“Whatever the outcome, we have to unify Scotland behind progress. The referendum remains a massive opportunity for people, but the SNP has to be leading in whatever happens after September.

“Whatever the outcome, the SNP has to be leading in securing the next stage.”

Wilson added: “Whatever we decide, the acrimony has to stop and making it work – whatever way we decide – has to start. That goes from everything from a currency union to a No vote with a substantial Yes minority.

“This debate is polarised at the moment. That’s fine. It is an honest disagreement. But it has to become unified after September, because people expect it. I think this is terribly important. I think this [referendum] process is enhancing for the country and its politics, but it is incumbent on the leaders of the parties at all levels to make sure that there is an adult conversation, the minute the decision is taken.

“Quite a lot of the debate just now is not particularly adult, I would say.”

Under discussion at the SNP conference will be the party’s plans to build consensus in the event of a Yes vote. According to the SNP source, efforts would be made to involve political opponents in the independence negotiations, which would be led by the Scottish Government.

“Within that we would be looking to bring together a team of all the talents. People from within all parties – former first ministers, former secretaries of state, political party leaders in Scotland – all of them would have a role to play,” the SNP source said.

The SNP is also looking for members of the public to participate through social media in the creation of a written constitution for an independent Scotland.

“In terms of the structures of the country, there is an opportunity in the aftermath of the referendum, which by nature is divisive in a literal sense of the word to very quickly thereafter have processes in place,” the SNP source said.

“We can make a virtue of that by taking these processes forward in a way that is inclusive and cross-party and
beyond political parties. I think that would be a very important thing.”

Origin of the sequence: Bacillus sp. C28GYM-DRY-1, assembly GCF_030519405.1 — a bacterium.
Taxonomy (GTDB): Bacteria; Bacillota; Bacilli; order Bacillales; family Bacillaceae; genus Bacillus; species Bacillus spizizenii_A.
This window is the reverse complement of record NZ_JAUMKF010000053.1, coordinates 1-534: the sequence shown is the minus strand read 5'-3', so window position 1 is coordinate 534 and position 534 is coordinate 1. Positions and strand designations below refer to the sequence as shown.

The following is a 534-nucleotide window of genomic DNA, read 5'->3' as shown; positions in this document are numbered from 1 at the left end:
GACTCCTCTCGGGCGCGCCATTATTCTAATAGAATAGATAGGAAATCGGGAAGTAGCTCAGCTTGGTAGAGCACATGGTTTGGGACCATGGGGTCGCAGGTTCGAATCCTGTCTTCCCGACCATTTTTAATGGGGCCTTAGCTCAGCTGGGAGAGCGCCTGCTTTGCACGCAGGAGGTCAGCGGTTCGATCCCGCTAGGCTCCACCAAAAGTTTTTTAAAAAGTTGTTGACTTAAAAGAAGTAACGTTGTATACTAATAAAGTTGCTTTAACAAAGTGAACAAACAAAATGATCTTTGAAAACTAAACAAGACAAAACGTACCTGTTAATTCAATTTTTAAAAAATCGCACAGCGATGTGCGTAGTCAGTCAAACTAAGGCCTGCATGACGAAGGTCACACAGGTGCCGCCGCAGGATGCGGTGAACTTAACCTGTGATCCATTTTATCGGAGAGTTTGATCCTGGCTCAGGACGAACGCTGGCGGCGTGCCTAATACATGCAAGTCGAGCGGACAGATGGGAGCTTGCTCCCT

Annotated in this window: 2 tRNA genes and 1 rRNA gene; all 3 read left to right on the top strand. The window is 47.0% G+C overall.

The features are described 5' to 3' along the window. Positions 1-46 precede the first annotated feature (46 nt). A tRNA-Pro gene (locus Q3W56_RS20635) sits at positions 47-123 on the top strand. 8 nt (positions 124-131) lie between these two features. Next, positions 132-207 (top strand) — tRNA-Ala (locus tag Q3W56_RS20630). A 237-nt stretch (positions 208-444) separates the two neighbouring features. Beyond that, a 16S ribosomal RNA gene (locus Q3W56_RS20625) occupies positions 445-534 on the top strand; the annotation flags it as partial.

He added: “We have seen some of the coverage of the social media stuff. It is a very important message to indicate that the whole point of taking a decision and moving beyond it – is that that is when the country has a tremendous opportunity to come together.”

This week’s SNP conference follows a particularly fraught spell in the independence debate, which has seen tempers fray on both sides of the argument.

Yes supporters have taken umbrage at the George Osborne-led plan to deny an independent Scotland a currency union with the rest of the UK. Dismay greeted a recent STV “debate” that saw Deputy First Minister Nicola Sturgeon and Labour leader Johann Lamont shout over each other during an encounter that has been nicknamed the “stairheid rammy”.

Last week, Scottish business leaders were subjected to ill-mannered questioning from SNP MSPs when they appeared before a Holyrood committee.

The economy committee convener, Tory MSP Murdo Fraser, admonished the MSPs for “badgering” CBI director Iain McMillan after he expressed reservations about independence.

More unpleasantness was in evidence when Bill Munro, the founder of Barrhead Travel, was subjected to a volley of 
online abuse after he wrote a memo to the majority of his 800-strong staff claiming that independence would be a “complete disaster” for Scotland.

Nationalists took to the internet to call for the company to be boycotted, compared Munro with Zimbabwean leader Robert Mugabe and suggested that the travel firm deserved to go out of business.

This week’s SNP conference, which is expected to attract more than 1,000 attendees, will promote the theme that Scotland “can”, “should” and “must” become an independent country.

The SNP leadership intends the event to act as a rallying point for independence which will aim to capitalise on tightening opinion polls.